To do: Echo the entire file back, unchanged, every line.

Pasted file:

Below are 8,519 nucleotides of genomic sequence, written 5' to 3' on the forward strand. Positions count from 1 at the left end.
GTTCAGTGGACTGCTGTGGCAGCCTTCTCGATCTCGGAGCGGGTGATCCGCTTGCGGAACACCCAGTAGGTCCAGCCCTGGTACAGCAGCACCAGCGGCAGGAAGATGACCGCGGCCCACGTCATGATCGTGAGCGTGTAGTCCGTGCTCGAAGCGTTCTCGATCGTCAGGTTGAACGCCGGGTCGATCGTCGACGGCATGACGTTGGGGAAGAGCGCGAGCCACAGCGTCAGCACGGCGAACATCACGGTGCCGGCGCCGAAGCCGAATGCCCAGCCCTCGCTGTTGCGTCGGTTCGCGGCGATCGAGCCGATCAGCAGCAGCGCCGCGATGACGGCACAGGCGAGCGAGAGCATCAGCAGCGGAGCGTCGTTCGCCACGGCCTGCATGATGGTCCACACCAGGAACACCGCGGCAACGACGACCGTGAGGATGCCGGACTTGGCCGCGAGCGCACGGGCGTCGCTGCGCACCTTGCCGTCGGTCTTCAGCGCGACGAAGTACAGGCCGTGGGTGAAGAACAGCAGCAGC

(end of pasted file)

Below are 8,519 nucleotides of genomic sequence, written 5' to 3' on the forward strand. Positions count from 1 at the left end.
GTTCAGTGGACTGCTGTGGCAGCCTTCTCGATCTCGGAGCGGGTGATCCGCTTGCGGAACACCCAGTAGGTCCAGCCCTGGTACAGCAGCACCAGCGGCAGGAAGATGACCGCGGCCCACGTCATGATCGTGAGCGTGTAGTCCGTGCTCGAAGCGTTCTCGATCGTCAGGTTGAACGCCGGGTCGATCGTCGACGGCATGACGTTGGGGAAGAGCGCGAGCCACAGCGTCAGCACGGCGAACATCACGGTGCCGGCGCCGAAGCCGAATGCCCAGCCCTCGCTGTTGCGTCGGTTCGCGGCGATCGAGCCGATCAGCAGCAGCGCCGCGATGACGGCACAGGCGAGCGAGAGCATCAGCAGCGGAGCGTCGTTCGCCACGGCCTGCATGATGGTCCACACCAGGAACACCGCGGCAACGACGACCGTGAGGATGCCGGACTTGGCCGCGAGCGCACGGGCGTCGCTGCGCACCTTGCCGTCGGTCTTCAGCGCGACGAAGTACAGGCCGTGGGTGAAGAACAGCAGCAGC